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Table of Contents

Introduction

Python is a powerful programming language with a wide array of built-in functions to help you accomplish various tasks easily. One such function is the next() function. It is used on iterators in Python (which we'll discuss later), specifically to get items from those iterators.

You likely have used the next() function in Python without even knowing it since it is used behind the scenes in For loops, to iterate through items.

In this article, you will learn what iterators are, how you can use the next() function on iterators, and maximize your usage of the next() function.

What is an Iterator in Python?

To understand what the next() function is you first have to understand what iterators are in Python.

An iterator in Python is an object which contains a collection of objects in order like a tuple or list. However, unlike a list or a tuple, you cannot view these objects all at once. Instead, you have to get the objects from an iterator one by one in order using the next() or __next__() function.

An iterable much like an iterator is an object having a structure that can be stepped through one element at a time. This is because an iterator is an iterable, but not all iterables are iterators.

For example, Strings, lists, and tuples are all iterables, but not iterators. Both iterables and iterators can also be iterated through by using a For loop.

However, the key difference between an iterable and an iterator is that only an iterator has the special "__next__()" method.

You can turn an iterable into an iterator using either the __iter__() special method or the iter() function. For example:

>>> testList = [1, 2, 3]
>>> testList.__iter__()
<list_iterator at 0x7ffa2d2a9340>

>>> iter(l)
<list_iterator at 0x7ffa2d2a9c10>

Here, you can see that both return an iterator for the list testList.

The __iter__() special method is the internal method Python invokes when iter() is called. In addition, iter() has a second argument sentinel to represent the end of a sequence.

What does next() do in Python?

The next() function is used to get the next item in the iterator. The syntax for the next() function is:

next(iterator, default)

Here, the argument iterator is the iterator, and default is an optional value discussed later. Let's look at an example:

>>> testList = [1, 2, 3]
>>> iter_testList = iter(testList)
>>> next(iter_testList)
1
>>> next(iter_testList)
2
>>> next(iter_testList)
3
>>> next(iter_testList)
Traceback (most recent call last):
  File "<stdin>", line 1, in <module>
StopIteration

Here, we again have the list testList, and we store the iterator of that list in the iter_testList variable. Then, you can call the next() function to get the next item in the iterator one by one until there are no items and you get the StopIteration Exception.

Like the __iter__() special method __next__ is also a special method and it is the internal method Python invokes when next() is called. But, the next() function also includes the default argument.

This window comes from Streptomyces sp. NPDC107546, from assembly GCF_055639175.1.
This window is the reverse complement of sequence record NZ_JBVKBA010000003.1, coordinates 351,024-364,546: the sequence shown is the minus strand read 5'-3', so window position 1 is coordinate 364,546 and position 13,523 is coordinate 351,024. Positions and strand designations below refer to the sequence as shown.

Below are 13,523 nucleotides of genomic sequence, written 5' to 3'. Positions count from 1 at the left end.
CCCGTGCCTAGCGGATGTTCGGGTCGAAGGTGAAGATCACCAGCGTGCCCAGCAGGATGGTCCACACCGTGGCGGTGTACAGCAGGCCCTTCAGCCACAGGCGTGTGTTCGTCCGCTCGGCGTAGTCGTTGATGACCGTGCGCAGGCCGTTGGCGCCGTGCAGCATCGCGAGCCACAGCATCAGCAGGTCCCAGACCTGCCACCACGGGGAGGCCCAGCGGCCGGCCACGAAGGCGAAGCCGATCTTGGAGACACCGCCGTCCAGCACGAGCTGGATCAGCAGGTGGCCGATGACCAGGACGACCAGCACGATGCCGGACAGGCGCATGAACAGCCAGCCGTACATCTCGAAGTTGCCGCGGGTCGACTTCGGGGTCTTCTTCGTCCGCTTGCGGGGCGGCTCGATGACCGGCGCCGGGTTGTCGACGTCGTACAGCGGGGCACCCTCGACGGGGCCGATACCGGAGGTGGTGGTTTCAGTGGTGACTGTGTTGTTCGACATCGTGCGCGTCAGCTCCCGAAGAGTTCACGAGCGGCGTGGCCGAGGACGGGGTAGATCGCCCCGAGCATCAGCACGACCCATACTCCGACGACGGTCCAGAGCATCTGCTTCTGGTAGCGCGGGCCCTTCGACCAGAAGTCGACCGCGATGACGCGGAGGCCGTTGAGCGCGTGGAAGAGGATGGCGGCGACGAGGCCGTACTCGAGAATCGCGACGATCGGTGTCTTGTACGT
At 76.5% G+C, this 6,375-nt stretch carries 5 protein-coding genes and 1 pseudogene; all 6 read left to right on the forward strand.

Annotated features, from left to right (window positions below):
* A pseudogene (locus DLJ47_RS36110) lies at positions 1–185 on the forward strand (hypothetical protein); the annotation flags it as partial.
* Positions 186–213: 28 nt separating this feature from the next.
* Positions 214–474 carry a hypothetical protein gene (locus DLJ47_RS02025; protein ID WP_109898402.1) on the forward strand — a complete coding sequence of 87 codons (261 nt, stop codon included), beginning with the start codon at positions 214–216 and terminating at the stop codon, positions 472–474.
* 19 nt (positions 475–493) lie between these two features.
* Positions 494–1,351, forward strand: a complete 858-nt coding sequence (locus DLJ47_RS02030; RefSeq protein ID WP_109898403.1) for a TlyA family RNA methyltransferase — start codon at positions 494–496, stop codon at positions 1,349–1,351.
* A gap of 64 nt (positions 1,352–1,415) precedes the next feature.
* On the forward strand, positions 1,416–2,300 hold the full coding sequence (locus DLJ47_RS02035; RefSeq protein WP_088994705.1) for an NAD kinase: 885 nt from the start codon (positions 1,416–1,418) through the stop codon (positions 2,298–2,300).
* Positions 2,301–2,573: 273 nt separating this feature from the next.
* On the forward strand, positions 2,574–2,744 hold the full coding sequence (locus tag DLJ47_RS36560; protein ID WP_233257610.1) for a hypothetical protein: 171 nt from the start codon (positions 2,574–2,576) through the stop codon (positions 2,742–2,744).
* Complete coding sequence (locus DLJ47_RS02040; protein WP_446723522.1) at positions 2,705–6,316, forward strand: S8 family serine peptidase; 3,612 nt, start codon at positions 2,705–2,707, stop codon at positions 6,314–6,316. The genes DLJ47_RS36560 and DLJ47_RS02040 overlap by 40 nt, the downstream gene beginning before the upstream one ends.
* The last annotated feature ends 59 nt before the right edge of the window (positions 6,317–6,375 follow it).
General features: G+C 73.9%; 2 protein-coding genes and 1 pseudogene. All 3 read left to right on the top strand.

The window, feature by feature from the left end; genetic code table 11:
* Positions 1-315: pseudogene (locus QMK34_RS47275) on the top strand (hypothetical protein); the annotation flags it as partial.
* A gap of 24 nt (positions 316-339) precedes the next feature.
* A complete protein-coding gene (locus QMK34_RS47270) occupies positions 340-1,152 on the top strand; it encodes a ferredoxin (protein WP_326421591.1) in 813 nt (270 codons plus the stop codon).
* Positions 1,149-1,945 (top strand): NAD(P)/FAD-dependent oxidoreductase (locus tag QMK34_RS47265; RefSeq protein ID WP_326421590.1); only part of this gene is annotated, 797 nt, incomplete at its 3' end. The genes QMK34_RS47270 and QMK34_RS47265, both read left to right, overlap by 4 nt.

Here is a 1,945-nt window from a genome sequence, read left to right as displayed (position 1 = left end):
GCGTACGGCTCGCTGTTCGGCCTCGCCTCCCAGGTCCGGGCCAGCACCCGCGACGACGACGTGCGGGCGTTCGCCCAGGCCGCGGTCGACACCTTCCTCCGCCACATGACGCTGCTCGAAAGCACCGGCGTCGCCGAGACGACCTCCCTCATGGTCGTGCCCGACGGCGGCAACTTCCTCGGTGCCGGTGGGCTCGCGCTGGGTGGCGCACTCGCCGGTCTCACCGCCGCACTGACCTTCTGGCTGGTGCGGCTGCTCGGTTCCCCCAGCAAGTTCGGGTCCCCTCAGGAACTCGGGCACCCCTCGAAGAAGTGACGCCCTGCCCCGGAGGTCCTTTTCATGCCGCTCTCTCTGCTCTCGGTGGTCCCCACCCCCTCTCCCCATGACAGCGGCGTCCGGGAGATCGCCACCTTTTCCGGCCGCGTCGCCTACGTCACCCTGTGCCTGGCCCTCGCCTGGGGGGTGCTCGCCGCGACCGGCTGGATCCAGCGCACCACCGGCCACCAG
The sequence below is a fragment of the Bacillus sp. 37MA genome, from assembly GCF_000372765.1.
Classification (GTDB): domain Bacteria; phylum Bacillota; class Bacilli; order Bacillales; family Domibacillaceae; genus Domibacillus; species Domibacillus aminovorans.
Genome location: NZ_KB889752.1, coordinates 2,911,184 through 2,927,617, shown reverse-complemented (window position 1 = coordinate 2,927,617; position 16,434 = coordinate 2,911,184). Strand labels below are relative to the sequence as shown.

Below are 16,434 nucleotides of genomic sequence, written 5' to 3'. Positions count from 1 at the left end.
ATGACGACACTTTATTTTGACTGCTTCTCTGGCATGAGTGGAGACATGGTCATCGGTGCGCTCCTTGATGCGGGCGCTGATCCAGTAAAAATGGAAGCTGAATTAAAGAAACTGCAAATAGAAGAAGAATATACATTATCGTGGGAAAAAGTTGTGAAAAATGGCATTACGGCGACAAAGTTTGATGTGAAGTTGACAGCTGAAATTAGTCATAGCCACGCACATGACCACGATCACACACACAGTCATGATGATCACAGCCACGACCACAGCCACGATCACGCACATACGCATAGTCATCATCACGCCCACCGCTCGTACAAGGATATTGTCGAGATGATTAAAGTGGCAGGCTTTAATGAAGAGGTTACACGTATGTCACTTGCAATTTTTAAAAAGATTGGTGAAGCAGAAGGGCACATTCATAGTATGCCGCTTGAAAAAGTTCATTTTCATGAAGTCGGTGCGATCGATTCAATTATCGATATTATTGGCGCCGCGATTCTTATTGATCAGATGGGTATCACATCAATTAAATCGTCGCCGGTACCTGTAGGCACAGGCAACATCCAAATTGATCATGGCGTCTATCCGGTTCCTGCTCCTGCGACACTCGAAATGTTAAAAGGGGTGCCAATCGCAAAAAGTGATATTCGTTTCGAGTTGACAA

Python next() - stop iteration with default

In the previous example, when the iterator ran out of items, you got the StopIteration Exception. With the default argument for the next() function, you can choose what you want to output instead of the StopIteration Exception. For example:

>>> testList = [1, 2, 3]
>>> iter_testList = iter(testList)
>>> next(iter_testList, "No more items!")
1
>>> next(iter_testList, "No more items!")
2
>>> next(iter_testList, "No more items!")
3
>>> next(iter_testList, "No more items!")
'No more items!'
>>> next(iter_testList, "No more items!")
'No more items!'

Here, if you set the default argument to "No more items!", the string is returned instead of an Exception. This can be really useful when don't want your program to terminate because of an empty iterator, and you get control over what to output in that situation.

next() with generators

You can also use the next() function with a generator the same way you do with an iterator.

A generator is a specific type of iterator. It can be a "one-line for loop" or a function that uses the "yield" statement instead of "return".

For example:

>>> def ex_gen():
...     yield 1
...     yield 2
...     yield 3
... 
>>> g = ex_gen()
>>> g
<generator object ex_gen at 0x7f99d1af4ac0>
>>> next(g)
1
>>> next(g)
2
>>> next(g)
3

Here, ex_gen is a generator function, and by calling ex_gen you get a generator object. You can then use the next() function with the generator and it behaves the same as an iterator.

Summary

In this article, you learned what an iterator is and how you can use the next() function on an iterator.

You started by learning what iterators are and the difference between an iterator and an iterable. Next you learned how to turn an iterable into an iterator using the iter() function or __iter__() method.

Then, you learned how to use the next() function on an iterator and understood the difference between the next() function and __next()__ method.

Following that you learned how you can replace the StopIteration exception output with an output of your own using the default argument for next(). Finally, you briefly learned what generators are and that you can use the next() function with generators.

Next Steps

If you're interested in learning more about how Git works under the hood, check out our Baby Git Guidebook for Developers, which dives into Git's code in an accessible way. We wrote it for curious developers to learn how Git works at the code level. To do this we documented the first version of Git's code and discuss it in detail.

We hope you enjoyed this post! Feel free to shoot me an email at jacob@initialcommit.io with any questions or comments.

References

  1. Renaming iterator.next() to iterator.__next__() - https://peps.python.org/pep-3114/
  2. Python Reference, next - https://python-reference.readthedocs.io/en/latest/docs/functions/next.html

Final Notes